BMAPs - Implementation of the recommendations of the current Orange Creek BMAP and future Santa Fe River BMAP represents a need that Alachua County should address. To address this need, additional staff and project funding resources would be required beyond what the County currently has allocated.

 Maintenance Concerns

Chronic Maintenance Problems - The continued reactive approach to addressing maintenance related drainage complaints represents a need that Alachua County should address. To address this need, additional staff and equipment resources would be required beyond what the County currently has allocated to promote proactively addressing problems.

Infrastructure Assessment - The continued reactive inspection and maintenance approach to addressing the condition of drainage related infrastructure represents a need that Alachua County should address. To address this need, additional staff and equipment resources would be required beyond what the County currently has allocated to promote proactively addressing problems.

 Hydrological Data Needs

Hydrological Data Collection – The need for additional hydrological stream and lake level gauge data collection to support future watershed evaluation efforts represents a need that Alachua County should consider. To address this need, additional staff and capital equipment resources would be required beyond what the County currently has allocated.

 Future Needs

Public Education - The benefit in providing a comprehensive public education program for the citizens of Alachua County represents a need that the County should address. To address this need, additional staff and funding resources would be required beyond what the County currently has allocated.

Drainage Infrastructure Inventory - The benefit in completing the inventory and conditions assessment of drainage infrastructure in the County represents a need that Alachua County should address. To address this need, additional staff and project funding resources would be required beyond what the County currently has allocated.

Detailed Watershed Assessment - The benefit in completing detailed watershed assessment in the County represents a need that Alachua County should address. To address this need, additional staff and project funding resources would be required beyond what the County currently has allocated.

PROGRAM RECOMMENDATIONS AND COST ANALYSIS

For each element, a cost analysis has been provided in an attempt to quantify budget requirements for that element over a 10 year SMP planning period starting in fiscal year 2011.

The elements included are as follows:

  •  Maintenance Operations
    • Staffing
    • Equipment
  •  Administration
    • Staff Associated with Program Administration
    • Program Administration
    • Expenses Associated with Public Education
    • Regulation & Code Development Support
    • Inspection & Enforcement Support
    • Environmental Protection Department Staffing
    • NPDES Administration
    • BMAP Support
    • Street Sweeping
    • Master Plan Reimbursement
    • Stormwater Master Plan and Program Updates
    • Program Setup & Maintenance
  •  Capital Projects
    • Flooding Projects
    • Water Quality Projects
    • Watershed Studies

The individual costs for each of these elements have been summarized on Table 3-10. This table provides an overview of projected program costs and is intended to be used as the basis for evaluating and establishing actual funding mechanisms and rate requirements. For the identified program cost elements, the issue of county-wide versus special area benefit fees needs to be considered with regard to how the elements will ultimately be funded. Based on the cost analyses presented in this report, the recommended capital flooding projects appear suited for consideration of funding on a special benefit area unit basis due to their limited geographic focus. The other elements appear suited for County-wide program funding. All of the identified elements are included together on Table 3-10 for simplicity purposes to allow for an evaluation of total projected program costs. A brief discussion on Funding Alternatives can be found HERE.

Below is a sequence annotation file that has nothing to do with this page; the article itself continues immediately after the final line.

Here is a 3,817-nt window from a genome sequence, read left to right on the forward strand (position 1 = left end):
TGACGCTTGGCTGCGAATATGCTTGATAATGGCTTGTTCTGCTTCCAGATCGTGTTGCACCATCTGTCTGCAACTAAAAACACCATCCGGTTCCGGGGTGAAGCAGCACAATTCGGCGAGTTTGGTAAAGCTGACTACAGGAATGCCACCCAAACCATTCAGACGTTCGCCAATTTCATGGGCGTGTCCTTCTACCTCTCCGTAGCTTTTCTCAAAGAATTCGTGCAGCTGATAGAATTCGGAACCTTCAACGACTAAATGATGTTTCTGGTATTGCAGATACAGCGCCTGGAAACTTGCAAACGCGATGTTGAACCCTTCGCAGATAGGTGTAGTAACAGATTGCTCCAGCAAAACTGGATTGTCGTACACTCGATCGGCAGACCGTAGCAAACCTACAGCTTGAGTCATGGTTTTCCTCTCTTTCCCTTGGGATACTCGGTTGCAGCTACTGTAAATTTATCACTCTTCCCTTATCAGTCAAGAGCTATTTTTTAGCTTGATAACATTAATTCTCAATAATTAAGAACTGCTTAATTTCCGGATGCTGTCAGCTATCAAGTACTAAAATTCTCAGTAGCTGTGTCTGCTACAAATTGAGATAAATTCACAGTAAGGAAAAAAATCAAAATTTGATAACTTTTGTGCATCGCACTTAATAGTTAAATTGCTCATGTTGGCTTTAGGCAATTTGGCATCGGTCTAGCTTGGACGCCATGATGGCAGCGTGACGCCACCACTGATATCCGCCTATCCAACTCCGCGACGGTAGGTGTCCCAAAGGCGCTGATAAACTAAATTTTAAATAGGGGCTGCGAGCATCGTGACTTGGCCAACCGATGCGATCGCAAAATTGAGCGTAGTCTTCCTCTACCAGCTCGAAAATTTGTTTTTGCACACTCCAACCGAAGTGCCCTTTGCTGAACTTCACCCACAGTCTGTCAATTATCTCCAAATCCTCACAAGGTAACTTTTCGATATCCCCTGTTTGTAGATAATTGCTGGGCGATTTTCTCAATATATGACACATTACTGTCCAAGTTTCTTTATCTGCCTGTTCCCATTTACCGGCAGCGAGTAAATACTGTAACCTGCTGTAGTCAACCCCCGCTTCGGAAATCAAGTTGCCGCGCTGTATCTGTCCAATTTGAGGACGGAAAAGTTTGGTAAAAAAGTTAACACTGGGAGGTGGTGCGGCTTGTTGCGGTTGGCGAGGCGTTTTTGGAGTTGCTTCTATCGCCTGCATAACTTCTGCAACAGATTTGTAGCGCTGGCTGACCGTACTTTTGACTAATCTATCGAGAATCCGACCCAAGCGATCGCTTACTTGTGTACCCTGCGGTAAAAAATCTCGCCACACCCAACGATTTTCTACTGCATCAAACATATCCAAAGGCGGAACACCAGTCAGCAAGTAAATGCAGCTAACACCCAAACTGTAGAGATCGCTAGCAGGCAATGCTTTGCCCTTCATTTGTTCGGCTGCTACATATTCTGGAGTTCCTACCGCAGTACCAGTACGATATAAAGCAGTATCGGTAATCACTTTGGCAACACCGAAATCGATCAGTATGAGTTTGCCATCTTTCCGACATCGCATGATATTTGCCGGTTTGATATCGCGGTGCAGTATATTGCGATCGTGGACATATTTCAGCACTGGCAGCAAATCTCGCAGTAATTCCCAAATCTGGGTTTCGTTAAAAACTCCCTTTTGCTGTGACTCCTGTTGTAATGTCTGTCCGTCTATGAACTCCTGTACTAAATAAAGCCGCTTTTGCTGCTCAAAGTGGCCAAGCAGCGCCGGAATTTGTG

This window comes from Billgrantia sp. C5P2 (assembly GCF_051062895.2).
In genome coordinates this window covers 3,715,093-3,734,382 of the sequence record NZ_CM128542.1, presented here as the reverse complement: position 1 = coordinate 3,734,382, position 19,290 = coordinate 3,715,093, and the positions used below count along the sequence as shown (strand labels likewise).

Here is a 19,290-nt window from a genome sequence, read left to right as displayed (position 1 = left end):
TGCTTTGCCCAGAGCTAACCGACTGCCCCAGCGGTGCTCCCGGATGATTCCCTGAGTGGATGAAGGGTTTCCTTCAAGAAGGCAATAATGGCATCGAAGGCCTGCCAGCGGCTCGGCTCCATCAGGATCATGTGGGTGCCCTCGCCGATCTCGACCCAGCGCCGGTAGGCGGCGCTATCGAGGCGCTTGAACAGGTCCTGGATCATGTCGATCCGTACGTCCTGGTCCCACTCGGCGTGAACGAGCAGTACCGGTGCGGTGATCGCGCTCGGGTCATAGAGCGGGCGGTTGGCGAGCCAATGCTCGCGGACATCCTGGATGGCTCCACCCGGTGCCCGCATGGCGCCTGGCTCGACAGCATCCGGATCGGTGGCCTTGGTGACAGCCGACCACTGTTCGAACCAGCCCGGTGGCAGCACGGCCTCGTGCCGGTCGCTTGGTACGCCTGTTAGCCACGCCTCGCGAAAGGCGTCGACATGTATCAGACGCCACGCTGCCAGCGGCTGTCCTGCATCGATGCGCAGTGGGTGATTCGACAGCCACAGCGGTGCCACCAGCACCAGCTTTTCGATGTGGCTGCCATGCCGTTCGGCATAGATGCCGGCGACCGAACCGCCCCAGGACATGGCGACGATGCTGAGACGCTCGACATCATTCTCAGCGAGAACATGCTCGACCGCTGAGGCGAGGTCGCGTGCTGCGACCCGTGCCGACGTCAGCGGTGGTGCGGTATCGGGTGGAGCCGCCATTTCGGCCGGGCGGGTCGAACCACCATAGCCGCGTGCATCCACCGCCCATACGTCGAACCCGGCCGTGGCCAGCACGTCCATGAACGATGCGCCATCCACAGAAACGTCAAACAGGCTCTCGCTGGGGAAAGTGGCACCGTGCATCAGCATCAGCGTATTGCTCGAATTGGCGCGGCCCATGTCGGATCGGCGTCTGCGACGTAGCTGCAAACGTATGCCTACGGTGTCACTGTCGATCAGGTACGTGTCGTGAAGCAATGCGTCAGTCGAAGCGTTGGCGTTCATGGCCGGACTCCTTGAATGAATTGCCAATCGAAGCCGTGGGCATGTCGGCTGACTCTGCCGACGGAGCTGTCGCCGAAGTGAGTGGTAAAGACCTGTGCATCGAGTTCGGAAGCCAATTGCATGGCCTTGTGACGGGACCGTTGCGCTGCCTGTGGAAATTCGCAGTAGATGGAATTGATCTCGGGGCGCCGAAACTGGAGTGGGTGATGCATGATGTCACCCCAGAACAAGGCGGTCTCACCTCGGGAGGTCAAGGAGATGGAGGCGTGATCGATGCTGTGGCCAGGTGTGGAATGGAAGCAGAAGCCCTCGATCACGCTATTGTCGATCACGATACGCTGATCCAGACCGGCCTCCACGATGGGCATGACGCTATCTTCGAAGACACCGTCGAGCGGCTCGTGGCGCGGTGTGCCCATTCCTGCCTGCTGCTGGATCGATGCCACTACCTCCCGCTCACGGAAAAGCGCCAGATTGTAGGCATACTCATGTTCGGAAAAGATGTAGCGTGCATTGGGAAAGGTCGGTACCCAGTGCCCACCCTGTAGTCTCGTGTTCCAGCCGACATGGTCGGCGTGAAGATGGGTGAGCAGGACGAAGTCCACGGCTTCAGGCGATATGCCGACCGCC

Based on Table 3-10, the average annual estimated SMP cost is on the order of $6,108,648 per year including all recommended program elements. Each of the cost elements on Table 3-10 was further categorized as to the degree that they address water quality, water quantity, or public education. These categorized totals are shown on Table 3-11.

Based on the funding alternatives evaluated, the funding of a comprehensive SMP for Alachua County appears to be most suited to an assessment or fee or some combination thereof. It may be to the County’s best interest to fund each component differently. In this case, portions of the maintenance and administration may be able to be addressed through reallocations of existing County budget with others funded through a SMP based on collection of assessment or fees. Capital projects that will culminate in construction of improvements may also be considered for sales tax funding.

To justify and document a recommend assessment methodology and rate structure necessary to provide a dedicated funding source, or some combination of a dedicated funding source and additional County budget allocations, a separate Stormwater Funding Program Report will need to be prepared which would document the analysis necessary to legally justify the assessment rates for each parcel.

The external funding source possibilities discussed should be evaluated in earnest when possible to supplement the program funding, particularly with respect to capital project implementation